The case of Terra Luna, the fall of one of the world’s largest blockchains

Published in El Pais, 4 June 2022.

The past few weeks have been a difficult one for the blockchain and cryptocurrency industry. Like the stock market, their prices dropped by a significant margin. One cryptocurrency, Terra Luna (Luna for short) experienced a catastrophic event that saw its price go from $119 in February to $0.00009 cents and its partnered stablecoin lose its peg from $1 to 2 cents. People lost thousands of dollars with no hope of seeing their investment returned. So, what exactly happened?

Luna’s big claim to fame was the UST stablecoin, an algorithmic stablecoin that relies on mathematics to claim the token is worth a dollar. It does this by guaranteeing anyone can sell their UST to the foundation for $1 worth of Luna coins. If the price drops below $1 then owners can sell it to the foundation for a profit and the supply would be lowered to bring it back up to $1. Price is $1.01? They will increase the overall supply to lower the price back to $1. As an extra incentive they had a DeFi protocol that offered a whopping 20% interest rate.

The benefit of such a stablecoin is that it allows an organization to run a financial institution without any money in the bank. Essentially if done correctly, it has the power to instantly create a world leading bank with next to zero capital. Unfortunately, one must look at the Luna Foundation to see what happens when it is done incorrectly.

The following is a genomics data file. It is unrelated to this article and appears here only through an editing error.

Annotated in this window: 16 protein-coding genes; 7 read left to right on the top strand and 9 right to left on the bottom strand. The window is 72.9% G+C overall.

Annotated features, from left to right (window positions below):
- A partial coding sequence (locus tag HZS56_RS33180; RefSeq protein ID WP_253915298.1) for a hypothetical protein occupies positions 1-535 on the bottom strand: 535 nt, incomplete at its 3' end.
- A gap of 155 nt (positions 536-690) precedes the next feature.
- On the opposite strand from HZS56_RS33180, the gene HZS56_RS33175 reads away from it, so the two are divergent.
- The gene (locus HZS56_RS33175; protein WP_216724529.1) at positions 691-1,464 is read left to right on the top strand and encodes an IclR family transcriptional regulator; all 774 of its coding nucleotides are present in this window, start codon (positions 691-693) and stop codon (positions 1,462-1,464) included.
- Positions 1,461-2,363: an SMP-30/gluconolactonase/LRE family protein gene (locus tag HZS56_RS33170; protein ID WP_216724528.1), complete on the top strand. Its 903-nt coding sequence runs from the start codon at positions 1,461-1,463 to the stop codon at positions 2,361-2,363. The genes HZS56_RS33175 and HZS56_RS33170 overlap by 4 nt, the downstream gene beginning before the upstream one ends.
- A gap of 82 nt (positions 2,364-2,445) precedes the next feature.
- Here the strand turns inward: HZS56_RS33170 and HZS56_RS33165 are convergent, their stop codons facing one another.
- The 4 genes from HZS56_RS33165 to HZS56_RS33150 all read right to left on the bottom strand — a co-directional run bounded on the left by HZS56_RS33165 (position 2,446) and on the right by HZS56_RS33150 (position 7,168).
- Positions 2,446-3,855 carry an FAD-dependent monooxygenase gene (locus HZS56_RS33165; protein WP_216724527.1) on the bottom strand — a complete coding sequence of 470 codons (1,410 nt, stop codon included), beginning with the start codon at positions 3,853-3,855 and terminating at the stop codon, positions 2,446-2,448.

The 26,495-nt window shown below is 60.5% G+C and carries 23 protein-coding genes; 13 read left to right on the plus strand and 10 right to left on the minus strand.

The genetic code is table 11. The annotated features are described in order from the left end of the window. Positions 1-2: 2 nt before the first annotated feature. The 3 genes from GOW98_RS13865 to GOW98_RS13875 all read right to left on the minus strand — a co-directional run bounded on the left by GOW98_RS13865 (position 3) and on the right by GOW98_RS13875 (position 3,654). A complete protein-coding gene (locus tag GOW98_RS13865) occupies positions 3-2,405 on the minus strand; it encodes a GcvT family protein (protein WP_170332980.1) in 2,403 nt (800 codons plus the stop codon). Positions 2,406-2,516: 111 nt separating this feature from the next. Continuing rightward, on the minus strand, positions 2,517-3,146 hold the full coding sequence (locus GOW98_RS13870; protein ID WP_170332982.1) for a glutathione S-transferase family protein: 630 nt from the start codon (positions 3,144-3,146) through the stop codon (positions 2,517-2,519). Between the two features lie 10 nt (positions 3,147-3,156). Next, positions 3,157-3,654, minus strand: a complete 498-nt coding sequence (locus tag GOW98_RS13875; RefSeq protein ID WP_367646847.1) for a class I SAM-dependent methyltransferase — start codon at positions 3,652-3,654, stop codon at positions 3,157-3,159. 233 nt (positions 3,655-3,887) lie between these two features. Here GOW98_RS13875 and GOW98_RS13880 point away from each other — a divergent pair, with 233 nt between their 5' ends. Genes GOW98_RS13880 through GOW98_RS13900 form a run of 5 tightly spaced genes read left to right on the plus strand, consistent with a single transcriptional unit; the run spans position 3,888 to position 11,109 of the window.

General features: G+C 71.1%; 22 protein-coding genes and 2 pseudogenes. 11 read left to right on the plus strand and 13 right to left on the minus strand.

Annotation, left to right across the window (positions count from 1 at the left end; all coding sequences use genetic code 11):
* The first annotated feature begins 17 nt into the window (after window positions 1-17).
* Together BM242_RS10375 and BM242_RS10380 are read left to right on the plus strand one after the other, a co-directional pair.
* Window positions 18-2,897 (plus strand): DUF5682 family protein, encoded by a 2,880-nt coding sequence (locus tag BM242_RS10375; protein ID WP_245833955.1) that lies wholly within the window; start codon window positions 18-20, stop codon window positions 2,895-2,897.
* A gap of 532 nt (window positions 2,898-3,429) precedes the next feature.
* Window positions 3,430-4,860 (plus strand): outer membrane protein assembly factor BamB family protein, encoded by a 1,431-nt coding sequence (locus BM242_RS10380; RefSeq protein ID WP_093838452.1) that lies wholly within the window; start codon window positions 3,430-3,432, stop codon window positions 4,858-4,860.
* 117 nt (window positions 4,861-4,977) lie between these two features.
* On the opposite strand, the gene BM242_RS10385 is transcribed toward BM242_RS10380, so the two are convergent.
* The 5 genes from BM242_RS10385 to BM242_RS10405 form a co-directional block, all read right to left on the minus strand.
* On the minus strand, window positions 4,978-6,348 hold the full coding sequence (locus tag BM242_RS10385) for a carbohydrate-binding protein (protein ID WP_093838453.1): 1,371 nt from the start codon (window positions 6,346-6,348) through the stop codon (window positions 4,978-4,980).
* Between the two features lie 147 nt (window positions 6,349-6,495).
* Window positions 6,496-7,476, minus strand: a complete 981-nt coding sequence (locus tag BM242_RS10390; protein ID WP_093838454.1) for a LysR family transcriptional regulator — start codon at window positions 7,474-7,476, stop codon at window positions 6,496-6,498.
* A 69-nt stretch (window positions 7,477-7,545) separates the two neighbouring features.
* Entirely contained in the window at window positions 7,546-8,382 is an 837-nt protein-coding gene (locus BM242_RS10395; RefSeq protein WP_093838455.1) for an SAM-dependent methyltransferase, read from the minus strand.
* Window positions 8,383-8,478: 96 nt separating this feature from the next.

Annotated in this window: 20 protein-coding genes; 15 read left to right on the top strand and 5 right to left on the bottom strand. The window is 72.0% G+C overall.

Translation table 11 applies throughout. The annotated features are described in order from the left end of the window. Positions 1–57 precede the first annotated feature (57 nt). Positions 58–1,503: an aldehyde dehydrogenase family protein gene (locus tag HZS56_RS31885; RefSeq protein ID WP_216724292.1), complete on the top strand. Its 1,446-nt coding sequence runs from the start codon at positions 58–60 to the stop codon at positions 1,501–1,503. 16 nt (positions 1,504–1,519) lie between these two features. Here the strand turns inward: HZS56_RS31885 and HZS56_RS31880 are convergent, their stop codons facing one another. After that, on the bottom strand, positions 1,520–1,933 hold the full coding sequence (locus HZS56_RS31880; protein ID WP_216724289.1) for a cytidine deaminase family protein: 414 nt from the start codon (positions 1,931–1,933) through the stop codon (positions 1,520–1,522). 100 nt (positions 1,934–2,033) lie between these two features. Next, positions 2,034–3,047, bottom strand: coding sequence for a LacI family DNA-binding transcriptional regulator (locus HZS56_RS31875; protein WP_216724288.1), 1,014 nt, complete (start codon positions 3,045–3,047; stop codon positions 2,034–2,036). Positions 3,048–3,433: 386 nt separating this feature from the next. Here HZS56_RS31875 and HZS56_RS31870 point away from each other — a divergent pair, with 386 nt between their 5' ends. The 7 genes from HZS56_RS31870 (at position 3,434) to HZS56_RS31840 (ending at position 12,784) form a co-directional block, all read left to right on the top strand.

A few weeks ago, the price of UST was 99 cents in what is called “losing its peg” (when a stablecoin is no longer priced at $1) It briefly corrected itself before going to 98 cents. What followed is a panic selling of the token to the Luna foundation which in turn had to mint more Luna tokens to keep up with demand, going from 240 million Lunas in circulation to 7 trillion in less than a week. The price of course plummeted and people who had held both Luna and UST lost everything with no hope of recovery.

The foundation did what they could, stopped the blockchain (which was controversial on its own) and ended up creating a new blockchain and give the cryptocurrency to those who were affected by the crash, but many are skeptical it will work. The South Korean government (where the foundation is based) has opened an investigation as to what happened to the nearly $160 million that evaporated. The lesson here is one should always do their own research when dealing with cryptocurrencies. Even when using coins that are supposed to have a constant value.

About Matthew Glezos 420 Articles
Matthew is Canadian and has a Master in Business Administration. He has international experience in marketing and strategy. He has a strong interest in technology and combines it with the business side.

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